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A Reflection on Faculty Reflections

Juan Lopez '22 Assistant News Editor
A chance for teachers to volunteer to speak at Assembly has newly arisen this year at Hopkins; the speeches are called Faculty Reflections.
The Faculty Reflections program allows teachers to express their love for the subject they teach as well as for their students. With minimal restrictions, teachers are able to connect with students and communicate a message that would only be heard otherwise by the students they are able to teach; however, the teachers only have five minutes to speak.

Erika Schroth, Director of Choral Music, presented her reflection during a winter Assembly. Schroth found it difficult to fit so much into a short amount of time. She said, “It's more difficult figuring out what to leave out! There are lots of things that I care about related to my work. I tried to focus on the thing that I find most essential: fostering a deep sense of empathy and vulnerability. This makes us kinder and more compassionate citizens of the world.”

Classics teacher John Anderson also presented his reflection this winter. Experiencing the problem of wanting to say a lot in a short period of time, Anderson stated, “I actually had more that I wanted to say, but as you only have five minutes, you have to make sure it's tight without being dense. Always a balancing
act. On the other hand, if what you have to say isn't so helpful, your audience is relieved that it was only five minutes. I think that our school has a tendency to be overly results-oriented. I worry that students think that in some way not all of who they are matters in achieving those results. I wanted to remind students that they matter no matter whether the results are achieved; their importance is absolute.”

Some students were appreciative of Anderson’s message. Max Gordon ’22 said, “At times it feels like the only thing Hopkins cares about is your grades. A’s are seen as gold and B’s as silver. One is obviously more valuable and sought after. Mr. Anderson’s speech was the start of a conversation that is needed at Hopkins. Hopkins needs to relieve the idea from the minds of students that results are the only things that matter and instead promote that things like mental health matter just as much.”

Anderson’s reflection focused on how to show his love and support for his students: “I guess my concern is how that love is expressed. Students are incredibly sensitive to the messages we teachers send. I've heard on countless occasions from students that Mr. So-and-So hates us or Ms. So-and-So thinks our class is hopeless. Over time I've wondered how I can make sure that my students don't pick up that message from me. I want them to know that I care and that I'm not giving up on any of them. I certainly find myself giving students more positive feedback and reinforcement than I think I did earlier in my time at Hopkins. I try to remind students that grades aren't everything, even though I'm aware that I can’t help but send a mixed message due to my role as a teacher.”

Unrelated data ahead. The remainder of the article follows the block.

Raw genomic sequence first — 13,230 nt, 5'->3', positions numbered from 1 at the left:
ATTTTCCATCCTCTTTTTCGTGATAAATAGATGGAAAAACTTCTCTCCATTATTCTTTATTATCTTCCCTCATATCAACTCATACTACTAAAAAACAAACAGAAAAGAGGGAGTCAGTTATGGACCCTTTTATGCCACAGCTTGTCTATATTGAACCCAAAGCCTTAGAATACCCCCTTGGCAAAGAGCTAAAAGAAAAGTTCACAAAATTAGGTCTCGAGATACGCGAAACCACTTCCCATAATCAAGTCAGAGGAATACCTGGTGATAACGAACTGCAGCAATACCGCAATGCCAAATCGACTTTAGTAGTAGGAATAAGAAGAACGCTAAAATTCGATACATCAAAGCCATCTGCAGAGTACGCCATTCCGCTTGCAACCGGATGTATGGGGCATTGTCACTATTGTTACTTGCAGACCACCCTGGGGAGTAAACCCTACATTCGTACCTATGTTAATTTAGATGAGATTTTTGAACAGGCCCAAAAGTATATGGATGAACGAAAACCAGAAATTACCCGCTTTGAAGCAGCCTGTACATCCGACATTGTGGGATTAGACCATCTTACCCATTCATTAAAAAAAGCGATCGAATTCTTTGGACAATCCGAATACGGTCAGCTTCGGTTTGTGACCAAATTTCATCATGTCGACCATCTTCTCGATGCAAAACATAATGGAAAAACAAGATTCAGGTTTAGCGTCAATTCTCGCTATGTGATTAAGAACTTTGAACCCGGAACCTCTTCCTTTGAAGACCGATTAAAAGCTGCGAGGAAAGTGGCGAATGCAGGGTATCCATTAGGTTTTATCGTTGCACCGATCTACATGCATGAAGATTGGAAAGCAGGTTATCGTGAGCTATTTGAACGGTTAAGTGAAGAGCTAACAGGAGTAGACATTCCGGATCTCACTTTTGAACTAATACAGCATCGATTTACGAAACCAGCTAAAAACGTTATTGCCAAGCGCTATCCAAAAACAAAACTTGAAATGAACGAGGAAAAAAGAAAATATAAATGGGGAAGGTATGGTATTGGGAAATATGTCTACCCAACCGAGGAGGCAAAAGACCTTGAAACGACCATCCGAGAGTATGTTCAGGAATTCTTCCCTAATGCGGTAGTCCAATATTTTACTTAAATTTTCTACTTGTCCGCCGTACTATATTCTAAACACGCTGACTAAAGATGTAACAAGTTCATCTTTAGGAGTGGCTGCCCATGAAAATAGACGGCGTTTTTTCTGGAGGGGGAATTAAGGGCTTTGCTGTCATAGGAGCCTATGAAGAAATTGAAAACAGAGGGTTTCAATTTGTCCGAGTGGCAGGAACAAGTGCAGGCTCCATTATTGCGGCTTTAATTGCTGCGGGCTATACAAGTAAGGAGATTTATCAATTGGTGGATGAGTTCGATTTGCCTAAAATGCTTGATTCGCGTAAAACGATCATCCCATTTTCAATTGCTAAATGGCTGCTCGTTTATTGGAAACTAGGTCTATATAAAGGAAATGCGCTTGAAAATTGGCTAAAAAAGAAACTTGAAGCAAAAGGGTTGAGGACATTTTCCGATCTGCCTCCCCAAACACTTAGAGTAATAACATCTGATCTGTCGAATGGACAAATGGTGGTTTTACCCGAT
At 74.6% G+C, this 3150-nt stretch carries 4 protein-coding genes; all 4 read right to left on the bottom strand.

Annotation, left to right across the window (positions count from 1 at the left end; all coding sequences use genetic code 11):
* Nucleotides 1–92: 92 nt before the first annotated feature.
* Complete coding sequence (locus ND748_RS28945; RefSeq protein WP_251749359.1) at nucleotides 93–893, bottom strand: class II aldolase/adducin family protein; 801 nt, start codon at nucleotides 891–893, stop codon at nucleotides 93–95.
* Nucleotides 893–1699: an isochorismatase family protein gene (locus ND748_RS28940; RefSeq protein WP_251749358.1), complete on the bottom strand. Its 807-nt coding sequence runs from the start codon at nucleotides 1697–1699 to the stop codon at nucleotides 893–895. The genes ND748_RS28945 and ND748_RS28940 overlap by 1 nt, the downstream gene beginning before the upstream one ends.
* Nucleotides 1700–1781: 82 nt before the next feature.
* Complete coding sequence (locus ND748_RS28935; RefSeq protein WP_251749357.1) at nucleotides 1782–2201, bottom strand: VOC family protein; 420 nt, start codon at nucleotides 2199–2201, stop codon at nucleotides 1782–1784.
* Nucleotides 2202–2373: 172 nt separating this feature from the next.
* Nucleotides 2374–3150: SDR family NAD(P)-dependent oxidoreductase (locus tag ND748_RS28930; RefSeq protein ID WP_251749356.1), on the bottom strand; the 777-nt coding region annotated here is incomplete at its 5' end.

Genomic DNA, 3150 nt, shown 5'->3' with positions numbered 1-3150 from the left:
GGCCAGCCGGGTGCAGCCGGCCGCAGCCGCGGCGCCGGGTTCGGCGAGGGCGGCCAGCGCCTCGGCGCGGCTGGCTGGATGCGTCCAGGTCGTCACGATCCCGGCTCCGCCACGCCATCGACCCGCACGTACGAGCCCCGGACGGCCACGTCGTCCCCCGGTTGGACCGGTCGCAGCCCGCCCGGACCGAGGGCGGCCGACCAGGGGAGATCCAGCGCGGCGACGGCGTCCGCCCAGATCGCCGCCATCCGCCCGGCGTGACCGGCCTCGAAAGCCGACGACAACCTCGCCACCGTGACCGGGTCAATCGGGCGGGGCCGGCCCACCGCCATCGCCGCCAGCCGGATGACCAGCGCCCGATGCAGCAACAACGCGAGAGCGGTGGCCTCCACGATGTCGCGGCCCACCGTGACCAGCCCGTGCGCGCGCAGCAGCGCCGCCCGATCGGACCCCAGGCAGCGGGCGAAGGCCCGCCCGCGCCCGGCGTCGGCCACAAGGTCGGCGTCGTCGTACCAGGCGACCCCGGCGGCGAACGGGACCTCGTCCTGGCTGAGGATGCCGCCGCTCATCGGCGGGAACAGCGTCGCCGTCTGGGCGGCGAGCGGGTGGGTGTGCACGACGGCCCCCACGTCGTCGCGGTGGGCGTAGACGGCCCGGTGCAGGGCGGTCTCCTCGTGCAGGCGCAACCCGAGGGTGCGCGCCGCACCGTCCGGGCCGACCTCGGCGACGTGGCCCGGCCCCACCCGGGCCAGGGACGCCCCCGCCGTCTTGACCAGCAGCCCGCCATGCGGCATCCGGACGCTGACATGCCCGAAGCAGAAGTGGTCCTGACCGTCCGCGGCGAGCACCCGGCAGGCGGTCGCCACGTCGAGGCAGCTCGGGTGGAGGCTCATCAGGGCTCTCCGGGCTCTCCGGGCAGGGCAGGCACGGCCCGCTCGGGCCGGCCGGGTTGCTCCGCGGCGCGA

Schroth centered her speech around how to use vulnerability as a tool to learn to become better people and create better connections with others. As she explained in her speech, “Being vulnerable is hard. We protect ourselves in many necessary ways; from the world, from other people, from fear of messing up, of not seeming strong, or in control, or on a path to success. Our defenses, day to day, are strong. Singing requires us to allow a crack in those defenses, for our vulnerability to show, and it is uncomfortable, and unsettling. When one person needs to breathe, the person next to them sings, to keep the sound going, and the favor is returned later in the phrase.”

The new Faculty Reflections program seems to be well received by the Hopkins community, as many students find the reflections a positive way to start out their day. Matthew Booth ’22 said, “I can’t speak for all of Hopkins but having teachers speak in Assembly, motivating and showing care beyond the classroom, makes my day and sometimes my week much more positive by knowing I have support from a community.” Annie Burtson ’21 agreed with Booth, stating, “The Faculty Reflections influence my Hopkins experience because I feel a closer connection to the adults around me. My classes seem to have a greater purpose than just learning the information. [The Faculty Reflections] make the teachers seem much more human (for lack of a better word). I feel more connected to my teachers and now better understand that they truly care about us as individuals.”

Some students also believe the Faculty Reflections are a great way to learn new things about their teachers. Burtson said, “I look forward to hearing the teachers speak about their experiences. They are all unique. They provide me with the opportunity to better understand a teacher I would otherwise not have the opportunity to know. I really enjoy the Faculty Reflections because they provide me with new information about teachers I know and don’t know. It is really
interesting to learn about the things that inspire the teachers and how they apply it to their teaching.”

The next Faculty Reflections include English teachers Ian Melchinger on February 7 and Alexandra Kelly on February 24.
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